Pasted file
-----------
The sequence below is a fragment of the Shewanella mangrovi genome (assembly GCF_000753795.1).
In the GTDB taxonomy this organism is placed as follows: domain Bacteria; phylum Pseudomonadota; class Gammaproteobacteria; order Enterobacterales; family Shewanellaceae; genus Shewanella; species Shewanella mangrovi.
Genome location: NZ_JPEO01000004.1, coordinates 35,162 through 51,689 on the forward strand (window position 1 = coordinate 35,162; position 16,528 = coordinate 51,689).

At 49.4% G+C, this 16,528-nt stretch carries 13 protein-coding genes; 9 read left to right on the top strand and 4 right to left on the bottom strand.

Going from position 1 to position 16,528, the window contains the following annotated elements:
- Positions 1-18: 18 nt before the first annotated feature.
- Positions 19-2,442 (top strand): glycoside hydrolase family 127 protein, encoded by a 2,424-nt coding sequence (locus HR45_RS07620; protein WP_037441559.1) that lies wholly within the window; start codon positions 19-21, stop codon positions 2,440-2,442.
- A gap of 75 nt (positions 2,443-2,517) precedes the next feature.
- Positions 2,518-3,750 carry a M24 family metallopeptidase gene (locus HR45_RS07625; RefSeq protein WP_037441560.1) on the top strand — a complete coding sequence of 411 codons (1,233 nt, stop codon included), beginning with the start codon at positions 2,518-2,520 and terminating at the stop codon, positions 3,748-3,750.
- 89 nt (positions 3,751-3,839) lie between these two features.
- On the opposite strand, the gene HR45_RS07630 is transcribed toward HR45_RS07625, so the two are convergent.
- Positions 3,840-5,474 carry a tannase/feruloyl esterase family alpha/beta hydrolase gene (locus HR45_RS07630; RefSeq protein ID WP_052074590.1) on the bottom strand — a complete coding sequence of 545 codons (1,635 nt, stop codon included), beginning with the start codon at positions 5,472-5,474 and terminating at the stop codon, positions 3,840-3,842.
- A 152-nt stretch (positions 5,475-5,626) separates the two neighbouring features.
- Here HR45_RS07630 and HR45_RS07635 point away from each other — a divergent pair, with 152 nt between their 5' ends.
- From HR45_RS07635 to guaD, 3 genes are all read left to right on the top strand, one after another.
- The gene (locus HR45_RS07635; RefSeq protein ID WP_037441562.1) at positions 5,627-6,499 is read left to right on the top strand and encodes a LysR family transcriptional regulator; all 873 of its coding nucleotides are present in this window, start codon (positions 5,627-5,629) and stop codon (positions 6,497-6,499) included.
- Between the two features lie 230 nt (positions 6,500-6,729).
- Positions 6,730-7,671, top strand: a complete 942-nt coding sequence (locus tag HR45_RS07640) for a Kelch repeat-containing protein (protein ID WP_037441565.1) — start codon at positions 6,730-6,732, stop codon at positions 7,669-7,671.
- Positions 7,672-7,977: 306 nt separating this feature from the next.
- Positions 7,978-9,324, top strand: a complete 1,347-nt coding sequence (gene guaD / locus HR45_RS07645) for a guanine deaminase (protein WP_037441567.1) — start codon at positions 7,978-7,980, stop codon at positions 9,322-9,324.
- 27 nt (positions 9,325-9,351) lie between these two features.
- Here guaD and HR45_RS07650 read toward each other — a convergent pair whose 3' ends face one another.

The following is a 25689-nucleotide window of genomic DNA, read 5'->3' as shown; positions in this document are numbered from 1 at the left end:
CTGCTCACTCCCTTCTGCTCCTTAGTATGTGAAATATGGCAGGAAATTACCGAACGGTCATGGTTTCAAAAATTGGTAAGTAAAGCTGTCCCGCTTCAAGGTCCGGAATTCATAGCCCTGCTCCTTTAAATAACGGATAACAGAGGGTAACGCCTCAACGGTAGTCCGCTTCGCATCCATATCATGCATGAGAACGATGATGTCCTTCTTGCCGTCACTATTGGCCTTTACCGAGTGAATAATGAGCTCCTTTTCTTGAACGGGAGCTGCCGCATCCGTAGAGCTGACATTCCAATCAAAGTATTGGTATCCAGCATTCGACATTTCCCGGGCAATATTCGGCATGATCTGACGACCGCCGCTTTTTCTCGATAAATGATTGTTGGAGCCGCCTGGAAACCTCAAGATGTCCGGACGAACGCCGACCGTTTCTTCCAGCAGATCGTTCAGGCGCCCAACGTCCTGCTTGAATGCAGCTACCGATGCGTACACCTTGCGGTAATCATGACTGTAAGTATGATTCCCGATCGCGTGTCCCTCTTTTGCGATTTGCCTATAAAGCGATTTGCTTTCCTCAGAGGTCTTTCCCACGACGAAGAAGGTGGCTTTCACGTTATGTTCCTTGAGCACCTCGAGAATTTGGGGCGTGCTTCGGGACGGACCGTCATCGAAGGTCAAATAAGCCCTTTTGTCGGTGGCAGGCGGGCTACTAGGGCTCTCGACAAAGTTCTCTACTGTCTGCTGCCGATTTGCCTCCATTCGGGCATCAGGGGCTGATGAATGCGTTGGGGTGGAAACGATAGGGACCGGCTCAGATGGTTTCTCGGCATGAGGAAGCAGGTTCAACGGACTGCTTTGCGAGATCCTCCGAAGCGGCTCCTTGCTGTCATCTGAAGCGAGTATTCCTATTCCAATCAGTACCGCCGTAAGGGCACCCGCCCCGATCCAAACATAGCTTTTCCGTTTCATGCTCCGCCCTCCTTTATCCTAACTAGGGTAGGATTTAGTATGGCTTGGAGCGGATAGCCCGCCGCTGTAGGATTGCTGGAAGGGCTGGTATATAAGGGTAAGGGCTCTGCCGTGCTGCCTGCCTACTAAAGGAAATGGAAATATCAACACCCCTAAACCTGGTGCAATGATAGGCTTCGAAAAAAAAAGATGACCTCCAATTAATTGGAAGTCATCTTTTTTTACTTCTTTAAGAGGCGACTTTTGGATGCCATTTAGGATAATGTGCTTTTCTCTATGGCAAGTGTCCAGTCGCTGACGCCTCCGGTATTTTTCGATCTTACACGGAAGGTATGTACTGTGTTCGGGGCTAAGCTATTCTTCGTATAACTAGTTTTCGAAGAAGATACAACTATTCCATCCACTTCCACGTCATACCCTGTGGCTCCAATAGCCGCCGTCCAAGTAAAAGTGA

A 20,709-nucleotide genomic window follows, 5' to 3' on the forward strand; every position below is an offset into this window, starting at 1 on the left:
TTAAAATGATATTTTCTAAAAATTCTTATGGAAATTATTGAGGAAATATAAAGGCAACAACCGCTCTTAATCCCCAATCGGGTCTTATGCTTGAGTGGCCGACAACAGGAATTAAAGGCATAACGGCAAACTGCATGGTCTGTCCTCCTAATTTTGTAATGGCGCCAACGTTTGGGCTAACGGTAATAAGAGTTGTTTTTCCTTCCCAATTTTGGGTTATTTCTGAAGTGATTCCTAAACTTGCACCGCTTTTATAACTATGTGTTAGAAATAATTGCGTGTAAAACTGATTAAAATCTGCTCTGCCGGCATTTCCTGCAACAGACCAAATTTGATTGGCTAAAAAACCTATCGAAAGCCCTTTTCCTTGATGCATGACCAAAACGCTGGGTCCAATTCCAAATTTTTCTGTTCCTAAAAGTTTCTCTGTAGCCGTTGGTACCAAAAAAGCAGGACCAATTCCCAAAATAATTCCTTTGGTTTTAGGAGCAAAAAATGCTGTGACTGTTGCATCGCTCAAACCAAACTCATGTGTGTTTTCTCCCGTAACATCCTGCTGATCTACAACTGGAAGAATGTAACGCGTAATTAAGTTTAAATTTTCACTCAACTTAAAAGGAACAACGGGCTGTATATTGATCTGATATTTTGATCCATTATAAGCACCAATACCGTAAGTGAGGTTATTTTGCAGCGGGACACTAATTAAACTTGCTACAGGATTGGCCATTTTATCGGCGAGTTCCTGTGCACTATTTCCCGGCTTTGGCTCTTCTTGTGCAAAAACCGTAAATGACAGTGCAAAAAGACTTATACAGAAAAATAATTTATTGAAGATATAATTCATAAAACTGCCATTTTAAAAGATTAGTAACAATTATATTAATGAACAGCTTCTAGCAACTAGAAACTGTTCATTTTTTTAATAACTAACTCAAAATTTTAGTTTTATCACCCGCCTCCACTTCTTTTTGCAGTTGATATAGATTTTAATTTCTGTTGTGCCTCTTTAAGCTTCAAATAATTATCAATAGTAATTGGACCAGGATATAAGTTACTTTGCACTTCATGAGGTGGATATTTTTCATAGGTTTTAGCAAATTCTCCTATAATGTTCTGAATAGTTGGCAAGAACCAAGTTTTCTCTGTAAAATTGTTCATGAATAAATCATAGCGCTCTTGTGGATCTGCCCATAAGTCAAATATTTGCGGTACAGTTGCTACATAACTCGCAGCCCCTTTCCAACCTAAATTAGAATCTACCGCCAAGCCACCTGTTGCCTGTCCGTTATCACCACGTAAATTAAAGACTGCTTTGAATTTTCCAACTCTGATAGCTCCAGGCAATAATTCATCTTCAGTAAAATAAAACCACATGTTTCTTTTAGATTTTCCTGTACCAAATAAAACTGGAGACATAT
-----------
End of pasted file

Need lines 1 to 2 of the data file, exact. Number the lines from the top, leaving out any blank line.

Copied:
The sequence below is a fragment of the Shewanella mangrovi genome (assembly GCF_000753795.1).
In the GTDB taxonomy this organism is placed as follows: domain Bacteria; phylum Pseudomonadota; class Gammaproteobacteria; order Enterobacterales; family Shewanellaceae; genus Shewanella; species Shewanella mangrovi.